It’s looking more and more like the Australian Open main draw may start Monday without men’s singles top seed and defending champion Novak Djokovic. Djokovic (seen above at the U.S. Open in September) has had quite the saga ahead of the tournament, initially being detained and having his visa canceled over his refusal to get a COVID-19 vaccine, then having that decision reversed by a judge. But on Friday evening in Australia, government immigration minister Alex Hawke revoked Djokovic’s visa again. That’s not assured to keep Djokovic out of the tournament, as he can still appeal to the courts, but migration law expert Sangeetha Pillai told Michael E. Miller of The Washington Post Hawke’s decision to do this under ministerial discretion presents Djokovic with a tough battle to get a court to overturn that, especially in the short timeframe here:
Because of the way in which Hawke personally canceled Djokovic’s visa Friday, the tennis player’s attorneys will have much less room to challenge the decision this time around, said Sangeetha Pillai, a migration law expert at the Kaldor Center for International Refugee Law.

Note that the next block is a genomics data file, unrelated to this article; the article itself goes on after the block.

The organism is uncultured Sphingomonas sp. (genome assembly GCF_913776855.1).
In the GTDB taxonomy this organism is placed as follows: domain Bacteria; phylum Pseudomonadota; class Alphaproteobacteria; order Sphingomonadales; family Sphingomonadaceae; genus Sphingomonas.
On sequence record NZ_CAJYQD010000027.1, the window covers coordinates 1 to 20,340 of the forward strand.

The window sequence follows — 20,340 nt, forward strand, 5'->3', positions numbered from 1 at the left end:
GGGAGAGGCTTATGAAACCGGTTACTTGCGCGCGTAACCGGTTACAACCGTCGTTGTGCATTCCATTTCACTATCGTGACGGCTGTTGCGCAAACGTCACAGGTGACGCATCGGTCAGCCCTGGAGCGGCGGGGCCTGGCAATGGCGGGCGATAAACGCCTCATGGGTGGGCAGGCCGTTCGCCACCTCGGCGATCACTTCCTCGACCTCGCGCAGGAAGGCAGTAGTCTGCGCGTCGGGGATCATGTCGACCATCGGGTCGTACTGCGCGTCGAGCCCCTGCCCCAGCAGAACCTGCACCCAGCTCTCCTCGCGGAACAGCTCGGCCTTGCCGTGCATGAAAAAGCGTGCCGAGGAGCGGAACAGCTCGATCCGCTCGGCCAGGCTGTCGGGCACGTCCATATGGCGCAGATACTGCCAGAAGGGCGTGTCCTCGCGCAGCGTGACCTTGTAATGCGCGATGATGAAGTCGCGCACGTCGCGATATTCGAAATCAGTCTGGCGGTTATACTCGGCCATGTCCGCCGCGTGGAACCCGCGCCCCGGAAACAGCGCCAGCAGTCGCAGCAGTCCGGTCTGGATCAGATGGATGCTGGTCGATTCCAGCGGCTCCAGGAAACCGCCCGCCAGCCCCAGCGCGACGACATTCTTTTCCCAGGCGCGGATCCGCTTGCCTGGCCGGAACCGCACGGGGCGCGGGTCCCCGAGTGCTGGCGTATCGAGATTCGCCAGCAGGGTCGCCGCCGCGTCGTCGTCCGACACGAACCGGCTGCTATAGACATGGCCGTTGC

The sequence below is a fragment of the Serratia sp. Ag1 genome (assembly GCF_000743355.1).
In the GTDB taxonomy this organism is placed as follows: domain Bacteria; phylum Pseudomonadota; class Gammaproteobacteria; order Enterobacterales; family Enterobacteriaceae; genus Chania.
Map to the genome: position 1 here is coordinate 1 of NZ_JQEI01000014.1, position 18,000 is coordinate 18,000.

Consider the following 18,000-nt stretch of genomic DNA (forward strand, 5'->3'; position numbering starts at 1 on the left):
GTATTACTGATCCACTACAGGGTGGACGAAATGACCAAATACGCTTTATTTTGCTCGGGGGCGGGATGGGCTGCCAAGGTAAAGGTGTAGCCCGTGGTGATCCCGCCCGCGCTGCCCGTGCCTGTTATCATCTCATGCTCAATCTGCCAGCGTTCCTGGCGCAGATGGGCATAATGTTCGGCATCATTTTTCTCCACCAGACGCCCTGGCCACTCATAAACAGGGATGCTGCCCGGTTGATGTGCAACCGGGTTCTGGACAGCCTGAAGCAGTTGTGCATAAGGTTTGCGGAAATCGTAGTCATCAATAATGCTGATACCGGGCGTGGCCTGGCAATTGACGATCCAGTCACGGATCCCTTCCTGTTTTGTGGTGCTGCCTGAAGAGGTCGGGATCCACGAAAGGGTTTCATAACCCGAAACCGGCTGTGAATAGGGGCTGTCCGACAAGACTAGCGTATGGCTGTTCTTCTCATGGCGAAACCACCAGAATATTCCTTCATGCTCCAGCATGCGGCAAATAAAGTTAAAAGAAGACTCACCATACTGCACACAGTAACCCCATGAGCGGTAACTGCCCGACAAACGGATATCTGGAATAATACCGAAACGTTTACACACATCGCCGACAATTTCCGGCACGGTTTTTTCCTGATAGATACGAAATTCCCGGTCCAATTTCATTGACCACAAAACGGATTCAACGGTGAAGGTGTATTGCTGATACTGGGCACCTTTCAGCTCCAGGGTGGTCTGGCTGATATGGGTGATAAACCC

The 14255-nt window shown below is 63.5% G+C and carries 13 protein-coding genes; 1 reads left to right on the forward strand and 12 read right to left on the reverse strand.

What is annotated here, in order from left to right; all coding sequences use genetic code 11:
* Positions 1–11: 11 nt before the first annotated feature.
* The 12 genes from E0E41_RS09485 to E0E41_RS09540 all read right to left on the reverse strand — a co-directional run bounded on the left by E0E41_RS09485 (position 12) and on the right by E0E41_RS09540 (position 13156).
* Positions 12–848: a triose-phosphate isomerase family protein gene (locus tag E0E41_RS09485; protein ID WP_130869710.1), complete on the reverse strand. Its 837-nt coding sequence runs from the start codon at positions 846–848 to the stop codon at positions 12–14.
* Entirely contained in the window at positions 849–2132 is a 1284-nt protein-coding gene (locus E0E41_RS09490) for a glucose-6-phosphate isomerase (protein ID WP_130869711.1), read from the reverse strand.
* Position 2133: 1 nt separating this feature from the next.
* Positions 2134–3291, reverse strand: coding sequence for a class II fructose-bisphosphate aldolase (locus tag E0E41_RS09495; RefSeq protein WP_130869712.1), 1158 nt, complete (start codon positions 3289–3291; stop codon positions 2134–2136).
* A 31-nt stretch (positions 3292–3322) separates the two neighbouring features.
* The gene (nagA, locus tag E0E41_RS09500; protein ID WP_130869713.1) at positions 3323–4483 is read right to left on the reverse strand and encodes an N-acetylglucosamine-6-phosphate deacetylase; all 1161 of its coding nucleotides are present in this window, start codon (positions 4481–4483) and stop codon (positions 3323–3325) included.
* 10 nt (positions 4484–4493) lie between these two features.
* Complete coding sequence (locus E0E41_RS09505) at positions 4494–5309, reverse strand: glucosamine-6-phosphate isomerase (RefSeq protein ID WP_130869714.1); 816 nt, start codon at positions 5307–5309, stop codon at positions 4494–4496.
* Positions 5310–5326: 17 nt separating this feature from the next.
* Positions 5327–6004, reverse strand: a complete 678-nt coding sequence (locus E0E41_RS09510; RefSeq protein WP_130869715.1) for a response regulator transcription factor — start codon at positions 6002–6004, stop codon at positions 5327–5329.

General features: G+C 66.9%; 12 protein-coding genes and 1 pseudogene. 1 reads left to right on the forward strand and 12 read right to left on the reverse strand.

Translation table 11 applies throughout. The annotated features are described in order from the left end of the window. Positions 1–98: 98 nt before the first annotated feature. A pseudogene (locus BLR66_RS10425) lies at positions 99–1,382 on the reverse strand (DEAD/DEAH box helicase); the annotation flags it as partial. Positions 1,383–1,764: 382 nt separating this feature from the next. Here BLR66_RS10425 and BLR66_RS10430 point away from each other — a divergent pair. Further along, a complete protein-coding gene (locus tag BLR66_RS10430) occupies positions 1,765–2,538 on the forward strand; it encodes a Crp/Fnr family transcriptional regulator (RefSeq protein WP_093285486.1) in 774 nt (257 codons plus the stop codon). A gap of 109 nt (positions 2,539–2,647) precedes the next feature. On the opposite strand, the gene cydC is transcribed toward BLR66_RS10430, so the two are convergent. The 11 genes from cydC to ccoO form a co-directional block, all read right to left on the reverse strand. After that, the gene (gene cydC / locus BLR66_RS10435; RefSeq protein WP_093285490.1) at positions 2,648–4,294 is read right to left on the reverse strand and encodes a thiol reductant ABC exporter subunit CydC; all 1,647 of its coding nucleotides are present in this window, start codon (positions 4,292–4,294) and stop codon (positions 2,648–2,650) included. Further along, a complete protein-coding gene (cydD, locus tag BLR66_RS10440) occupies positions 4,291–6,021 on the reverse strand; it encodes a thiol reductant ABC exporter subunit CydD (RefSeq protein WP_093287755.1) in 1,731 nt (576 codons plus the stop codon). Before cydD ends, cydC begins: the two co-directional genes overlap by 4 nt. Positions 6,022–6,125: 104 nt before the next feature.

“The odds are really against him,” she said of Djokovic. “The chance of him getting a result, let alone a result that helps him before the Open starts, is looking increasingly small.”
Immigration lawyer Kian Bone spelled out the particular orders Djokovic would need to John Pye and Rod McGuirk of The Associated Press:
Melbourne-based immigration lawyer Kian Bone said Djokovic’s lawyers face an “extremely difficult” task to get court orders over the weekend to allow their client to play next week.
Speaking hours before Hawke’s decision was announced, Bone said: “If you left it any later than he has done now, I think from a strategic standpoint, he’s really hamstringing Djokovic’s legal team, in terms of what sort of options or remedies he could obtain.”
Djokovic’s lawyers would need to go before a duty judge of the Federal Circuit and Family Court, or a higher judge of the Federal Court, to get two urgent orders. One order would be an injunction preventing his deportation, such as what he won in court last week. The second would force Hawke to grant Djokovic a visa to play.
“That second order is almost not precedented,” Bone said. “Very rarely do the courts order a member of the executive government to grant a visa.”
Djokovic’s lawyers began their appeal late Friday night, and are expected to meet with him and immigration officials Saturday morning. He’s supposed to play beginning Monday, with the tournament’s opening day featuring the top half of the draw. If he withdraws before the match times Monday are announced, the seeds get reshuffled, with No. 5 seed Andrey Rublev moving into the top spot and seeds below that also moving up, but if he withdraws after that point but before the tournament start, his place would be filled by a “lucky loser” who lost in the qualifying round of the tournament. We’ll see what happens with Djokovic’s appeal.